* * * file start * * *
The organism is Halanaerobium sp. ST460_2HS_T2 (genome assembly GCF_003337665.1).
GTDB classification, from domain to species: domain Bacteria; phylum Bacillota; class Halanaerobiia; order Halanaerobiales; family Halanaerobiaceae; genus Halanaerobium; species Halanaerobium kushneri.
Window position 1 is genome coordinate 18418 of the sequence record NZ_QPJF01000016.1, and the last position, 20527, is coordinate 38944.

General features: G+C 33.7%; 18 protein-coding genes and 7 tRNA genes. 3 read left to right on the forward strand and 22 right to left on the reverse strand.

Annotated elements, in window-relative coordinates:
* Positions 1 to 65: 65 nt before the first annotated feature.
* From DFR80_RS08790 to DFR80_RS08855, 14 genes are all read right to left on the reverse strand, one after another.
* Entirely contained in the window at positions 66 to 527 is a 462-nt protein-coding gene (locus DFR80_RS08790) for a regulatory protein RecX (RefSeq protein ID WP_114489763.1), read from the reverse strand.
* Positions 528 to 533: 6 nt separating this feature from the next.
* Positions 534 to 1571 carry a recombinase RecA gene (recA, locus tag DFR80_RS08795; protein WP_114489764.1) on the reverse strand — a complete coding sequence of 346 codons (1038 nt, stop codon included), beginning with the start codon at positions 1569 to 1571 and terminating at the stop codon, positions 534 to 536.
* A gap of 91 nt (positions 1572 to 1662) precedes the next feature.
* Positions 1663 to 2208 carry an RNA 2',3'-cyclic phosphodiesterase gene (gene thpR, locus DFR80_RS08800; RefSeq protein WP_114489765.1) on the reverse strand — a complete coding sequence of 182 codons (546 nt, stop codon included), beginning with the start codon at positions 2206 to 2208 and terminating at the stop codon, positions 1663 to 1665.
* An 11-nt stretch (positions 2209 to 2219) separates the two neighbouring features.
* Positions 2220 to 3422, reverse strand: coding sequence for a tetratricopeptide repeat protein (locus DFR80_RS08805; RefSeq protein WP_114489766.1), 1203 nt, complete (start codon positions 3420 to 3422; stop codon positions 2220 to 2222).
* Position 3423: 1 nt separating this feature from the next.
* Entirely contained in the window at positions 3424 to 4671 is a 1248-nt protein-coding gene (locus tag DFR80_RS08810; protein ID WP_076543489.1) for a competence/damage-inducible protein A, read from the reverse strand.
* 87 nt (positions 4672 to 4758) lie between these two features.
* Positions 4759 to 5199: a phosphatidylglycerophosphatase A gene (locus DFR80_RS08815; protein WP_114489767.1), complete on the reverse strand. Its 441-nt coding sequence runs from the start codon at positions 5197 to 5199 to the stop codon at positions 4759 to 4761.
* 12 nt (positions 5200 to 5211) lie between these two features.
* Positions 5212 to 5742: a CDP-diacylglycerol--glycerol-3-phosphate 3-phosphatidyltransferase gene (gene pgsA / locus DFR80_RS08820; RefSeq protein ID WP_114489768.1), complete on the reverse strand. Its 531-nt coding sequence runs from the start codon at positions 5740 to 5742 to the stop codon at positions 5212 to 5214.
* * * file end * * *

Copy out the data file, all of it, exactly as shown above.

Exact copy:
The organism is Halanaerobium sp. ST460_2HS_T2 (genome assembly GCF_003337665.1).
GTDB classification, from domain to species: domain Bacteria; phylum Bacillota; class Halanaerobiia; order Halanaerobiales; family Halanaerobiaceae; genus Halanaerobium; species Halanaerobium kushneri.
Window position 1 is genome coordinate 18418 of the sequence record NZ_QPJF01000016.1, and the last position, 20527, is coordinate 38944.

General features: G+C 33.7%; 18 protein-coding genes and 7 tRNA genes. 3 read left to right on the forward strand and 22 right to left on the reverse strand.

Annotated elements, in window-relative coordinates:
* Positions 1 to 65: 65 nt before the first annotated feature.
* From DFR80_RS08790 to DFR80_RS08855, 14 genes are all read right to left on the reverse strand, one after another.
* Entirely contained in the window at positions 66 to 527 is a 462-nt protein-coding gene (locus DFR80_RS08790) for a regulatory protein RecX (RefSeq protein ID WP_114489763.1), read from the reverse strand.
* Positions 528 to 533: 6 nt separating this feature from the next.
* Positions 534 to 1571 carry a recombinase RecA gene (recA, locus tag DFR80_RS08795; protein WP_114489764.1) on the reverse strand — a complete coding sequence of 346 codons (1038 nt, stop codon included), beginning with the start codon at positions 1569 to 1571 and terminating at the stop codon, positions 534 to 536.
* A gap of 91 nt (positions 1572 to 1662) precedes the next feature.
* Positions 1663 to 2208 carry an RNA 2',3'-cyclic phosphodiesterase gene (gene thpR, locus DFR80_RS08800; RefSeq protein WP_114489765.1) on the reverse strand — a complete coding sequence of 182 codons (546 nt, stop codon included), beginning with the start codon at positions 2206 to 2208 and terminating at the stop codon, positions 1663 to 1665.
* An 11-nt stretch (positions 2209 to 2219) separates the two neighbouring features.
* Positions 2220 to 3422, reverse strand: coding sequence for a tetratricopeptide repeat protein (locus DFR80_RS08805; RefSeq protein WP_114489766.1), 1203 nt, complete (start codon positions 3420 to 3422; stop codon positions 2220 to 2222).
* Position 3423: 1 nt separating this feature from the next.
* Entirely contained in the window at positions 3424 to 4671 is a 1248-nt protein-coding gene (locus tag DFR80_RS08810; protein ID WP_076543489.1) for a competence/damage-inducible protein A, read from the reverse strand.
* 87 nt (positions 4672 to 4758) lie between these two features.
* Positions 4759 to 5199: a phosphatidylglycerophosphatase A gene (locus DFR80_RS08815; protein WP_114489767.1), complete on the reverse strand. Its 441-nt coding sequence runs from the start codon at positions 5197 to 5199 to the stop codon at positions 4759 to 4761.
* 12 nt (positions 5200 to 5211) lie between these two features.
* Positions 5212 to 5742: a CDP-diacylglycerol--glycerol-3-phosphate 3-phosphatidyltransferase gene (gene pgsA / locus DFR80_RS08820; RefSeq protein ID WP_114489768.1), complete on the reverse strand. Its 531-nt coding sequence runs from the start codon at positions 5740 to 5742 to the stop codon at positions 5212 to 5214.